“The Tuskegee Airmen were the first black military aviators in the U.S. Army Air Corps (AAC), a precursor of the U.S. Air Force. Trained at the Tuskegee Army Air Field in Alabama, they flew more than 15,000 individual sorties in Europe and North Africa during World War II. Their impressive performance earned them more than 150 Distinguished Flying Crosses; and helped encourage the eventual integration of the U.S. armed forces.
SEGREGATION IN THE ARMED FORCES
During the 1920s and ‘30s, the exploits of record-setting pilots like Charles Lindbergh and Amelia Earhart had captivated the nation, and thousands of young men and women clamored to follow in their footsteps.
But young African Americans who aspired to become pilots met with significant obstacles, starting with the widespread (racist) belief that black people could not learn to fly or operate sophisticated aircraft.
In 1938, with Europe teetering on the brink of another great war, President Franklin D. Roosevelt announced he would expand the civilian pilot training program in the United States.
At the time, racial segregation remained the rule in the U.S. armed forces—as well as much of the country. Much of the military establishment (particularly in the South) believed black soldiers were inferior to whites and performed relatively poorly in combat.
But as the AAC began ramping up its training program, black newspapers like the Chicago Defender and Pittsburgh Courier joined civil rights groups like the NAACP in arguing that black Americans be included.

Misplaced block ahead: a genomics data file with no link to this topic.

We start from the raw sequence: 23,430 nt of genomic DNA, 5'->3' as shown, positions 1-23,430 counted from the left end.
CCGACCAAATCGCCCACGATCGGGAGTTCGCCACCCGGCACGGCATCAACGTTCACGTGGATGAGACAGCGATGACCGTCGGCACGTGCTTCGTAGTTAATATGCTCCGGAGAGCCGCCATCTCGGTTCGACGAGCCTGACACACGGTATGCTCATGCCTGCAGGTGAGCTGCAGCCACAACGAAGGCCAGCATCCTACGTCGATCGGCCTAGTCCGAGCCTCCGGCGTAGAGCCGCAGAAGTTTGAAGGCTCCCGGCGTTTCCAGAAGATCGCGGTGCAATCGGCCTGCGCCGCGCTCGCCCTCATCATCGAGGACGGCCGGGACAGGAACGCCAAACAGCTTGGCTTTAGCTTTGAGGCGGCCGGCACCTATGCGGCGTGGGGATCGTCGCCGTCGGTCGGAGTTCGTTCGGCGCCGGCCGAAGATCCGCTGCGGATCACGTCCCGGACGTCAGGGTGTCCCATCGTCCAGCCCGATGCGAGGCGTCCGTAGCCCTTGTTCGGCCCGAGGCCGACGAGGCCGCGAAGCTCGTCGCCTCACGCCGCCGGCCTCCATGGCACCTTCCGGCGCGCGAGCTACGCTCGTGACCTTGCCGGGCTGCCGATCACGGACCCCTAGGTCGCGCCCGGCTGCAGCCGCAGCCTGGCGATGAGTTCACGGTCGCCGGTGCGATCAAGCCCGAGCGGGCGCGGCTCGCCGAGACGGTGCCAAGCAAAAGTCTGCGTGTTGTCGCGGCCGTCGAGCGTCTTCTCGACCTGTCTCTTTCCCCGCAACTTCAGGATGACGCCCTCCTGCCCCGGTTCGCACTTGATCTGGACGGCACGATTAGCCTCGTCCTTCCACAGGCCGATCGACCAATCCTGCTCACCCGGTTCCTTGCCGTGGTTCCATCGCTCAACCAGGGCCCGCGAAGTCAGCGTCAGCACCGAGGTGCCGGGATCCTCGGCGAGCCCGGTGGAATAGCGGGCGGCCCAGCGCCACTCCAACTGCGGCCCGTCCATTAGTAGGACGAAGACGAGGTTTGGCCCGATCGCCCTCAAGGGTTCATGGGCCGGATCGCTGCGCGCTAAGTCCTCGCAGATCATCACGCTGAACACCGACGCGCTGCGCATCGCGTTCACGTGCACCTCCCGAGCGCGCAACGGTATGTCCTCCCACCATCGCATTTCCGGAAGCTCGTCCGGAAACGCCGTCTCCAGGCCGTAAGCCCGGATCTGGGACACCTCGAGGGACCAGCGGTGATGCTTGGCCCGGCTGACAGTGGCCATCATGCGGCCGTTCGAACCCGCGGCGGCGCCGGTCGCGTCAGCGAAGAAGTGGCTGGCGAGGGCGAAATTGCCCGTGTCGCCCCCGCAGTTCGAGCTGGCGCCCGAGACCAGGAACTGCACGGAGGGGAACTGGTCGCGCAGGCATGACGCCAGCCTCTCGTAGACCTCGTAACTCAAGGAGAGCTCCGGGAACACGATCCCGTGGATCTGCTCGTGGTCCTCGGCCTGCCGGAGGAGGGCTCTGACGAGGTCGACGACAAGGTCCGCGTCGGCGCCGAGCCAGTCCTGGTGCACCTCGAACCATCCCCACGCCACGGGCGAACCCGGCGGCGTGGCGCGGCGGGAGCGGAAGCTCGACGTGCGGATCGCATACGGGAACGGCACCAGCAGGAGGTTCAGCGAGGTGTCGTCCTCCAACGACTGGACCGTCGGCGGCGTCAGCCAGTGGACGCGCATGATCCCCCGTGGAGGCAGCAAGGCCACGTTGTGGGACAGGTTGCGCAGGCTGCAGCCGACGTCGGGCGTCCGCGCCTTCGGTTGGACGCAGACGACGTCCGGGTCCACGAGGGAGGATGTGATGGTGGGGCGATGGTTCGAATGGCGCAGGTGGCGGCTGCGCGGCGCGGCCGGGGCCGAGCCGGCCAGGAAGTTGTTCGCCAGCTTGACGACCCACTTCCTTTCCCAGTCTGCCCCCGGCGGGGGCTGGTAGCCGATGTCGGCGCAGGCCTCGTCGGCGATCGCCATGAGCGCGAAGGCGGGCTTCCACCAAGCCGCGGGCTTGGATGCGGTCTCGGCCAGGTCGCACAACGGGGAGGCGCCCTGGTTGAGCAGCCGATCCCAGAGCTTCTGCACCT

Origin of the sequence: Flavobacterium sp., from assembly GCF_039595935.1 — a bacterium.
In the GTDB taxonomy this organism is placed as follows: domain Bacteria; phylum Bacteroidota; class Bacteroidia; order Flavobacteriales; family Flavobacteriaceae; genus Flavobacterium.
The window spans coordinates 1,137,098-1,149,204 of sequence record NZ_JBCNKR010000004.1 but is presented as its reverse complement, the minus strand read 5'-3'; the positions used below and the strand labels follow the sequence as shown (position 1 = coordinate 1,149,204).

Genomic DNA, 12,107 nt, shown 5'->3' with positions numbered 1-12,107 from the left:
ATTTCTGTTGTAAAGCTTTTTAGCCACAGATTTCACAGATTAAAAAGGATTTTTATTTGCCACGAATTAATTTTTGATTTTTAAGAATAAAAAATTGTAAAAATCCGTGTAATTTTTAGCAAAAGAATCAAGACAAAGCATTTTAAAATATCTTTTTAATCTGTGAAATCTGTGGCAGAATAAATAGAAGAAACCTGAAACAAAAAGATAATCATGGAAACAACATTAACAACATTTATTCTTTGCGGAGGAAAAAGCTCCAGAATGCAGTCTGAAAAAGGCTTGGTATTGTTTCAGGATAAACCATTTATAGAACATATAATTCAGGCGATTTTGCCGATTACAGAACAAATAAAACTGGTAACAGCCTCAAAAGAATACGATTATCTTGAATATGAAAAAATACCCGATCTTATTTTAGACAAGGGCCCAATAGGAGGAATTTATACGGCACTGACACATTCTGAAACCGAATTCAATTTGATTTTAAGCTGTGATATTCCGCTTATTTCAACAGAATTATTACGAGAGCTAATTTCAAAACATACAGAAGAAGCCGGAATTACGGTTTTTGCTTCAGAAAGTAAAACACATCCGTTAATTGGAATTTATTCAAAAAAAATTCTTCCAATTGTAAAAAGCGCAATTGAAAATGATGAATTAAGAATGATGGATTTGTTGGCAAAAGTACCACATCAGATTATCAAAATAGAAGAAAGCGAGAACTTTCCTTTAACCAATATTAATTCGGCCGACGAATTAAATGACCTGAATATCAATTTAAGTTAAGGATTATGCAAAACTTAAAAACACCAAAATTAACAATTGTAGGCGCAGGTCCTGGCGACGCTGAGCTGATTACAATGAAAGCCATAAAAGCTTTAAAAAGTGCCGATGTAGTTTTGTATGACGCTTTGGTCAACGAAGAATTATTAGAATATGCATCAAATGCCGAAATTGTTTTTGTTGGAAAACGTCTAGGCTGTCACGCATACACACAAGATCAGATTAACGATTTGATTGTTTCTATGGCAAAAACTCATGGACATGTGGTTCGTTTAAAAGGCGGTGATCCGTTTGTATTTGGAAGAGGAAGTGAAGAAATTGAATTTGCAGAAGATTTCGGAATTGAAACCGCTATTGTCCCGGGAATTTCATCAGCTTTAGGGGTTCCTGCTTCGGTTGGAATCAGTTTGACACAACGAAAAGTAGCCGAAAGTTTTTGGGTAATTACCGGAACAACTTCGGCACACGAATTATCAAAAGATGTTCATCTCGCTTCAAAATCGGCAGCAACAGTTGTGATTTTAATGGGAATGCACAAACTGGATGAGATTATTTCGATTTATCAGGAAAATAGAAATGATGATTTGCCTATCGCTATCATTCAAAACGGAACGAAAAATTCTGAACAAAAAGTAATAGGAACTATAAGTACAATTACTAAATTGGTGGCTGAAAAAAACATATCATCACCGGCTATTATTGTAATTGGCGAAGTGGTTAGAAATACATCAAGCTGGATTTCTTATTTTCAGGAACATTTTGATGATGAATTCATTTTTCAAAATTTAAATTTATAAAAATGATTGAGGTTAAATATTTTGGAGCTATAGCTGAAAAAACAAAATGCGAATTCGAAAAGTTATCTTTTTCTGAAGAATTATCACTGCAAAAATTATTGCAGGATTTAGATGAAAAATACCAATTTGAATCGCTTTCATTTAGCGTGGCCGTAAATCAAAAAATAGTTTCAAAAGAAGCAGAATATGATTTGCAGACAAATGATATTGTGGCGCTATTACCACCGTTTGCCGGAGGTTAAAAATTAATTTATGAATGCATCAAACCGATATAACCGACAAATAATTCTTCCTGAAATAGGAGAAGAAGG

In September 1940, Roosevelt’s White House responded to such lobbying campaigns by announcing that the AAC would soon begin training black pilots.
For the training site, the War Department chose the Tuskegee Army Air Field in Tuskegee, Alabama, then under construction. Home to the prestigious Tuskegee Institute, founded by Booker T. Washington, it was located in the heart of the Jim Crow South.
The program’s trainees, nearly all of them college graduates or undergraduates, came from all over the country. In addition to some 1,000 pilots, the Tuskegee program trained nearly 14,000 navigators, bombardiers, instructors, aircraft and engine mechanics, control tower operators and other maintenance and support staff.
Among the 13 members of the first class of aviation cadets in 1941 was Benjamin O. Davis Jr., the first African American graduate of West Point and the son of Brig. Gen. Benjamin O. Davis, one of two black officers (other than chaplains) in the entire U.S. military.
SERVICE IN WORLD WAR II
In February 1944, the 100th, 301st and 302nd fighter squadrons arrived in Italy; together with the 99th, these squadrons of black pilots and other personnel made up the new 332nd Fighter Group.
The pilots of the 332nd began flying P-51 Mustangs to escort the heavy bombers of the 15th Air Force during raids deep into enemy territory. The tails of their planes were painted red for identification purposes, earning them the enduring nickname “Red Tails.”
They had destroyed or damaged 36 German plans in the air and 237 on the ground, as well as nearly 1,000 rail cars and transport vehicles and a German destroyer. In all, 66 Tuskegee-trained aviators were killed in action during World War II, while another 32 were captured as POWs after being shot down.
More than 300 of the original Tuskegee Airmen were on hand to receive the Congressional Gold Medal from President George W. Bush in 2007”.
 https://www.history.com/topics/world-war-ii/tuskegee-airmenUntil next time, remember,
You are not alone.
You are not your circumstances.
You have everything within you to live a purpose-filled life.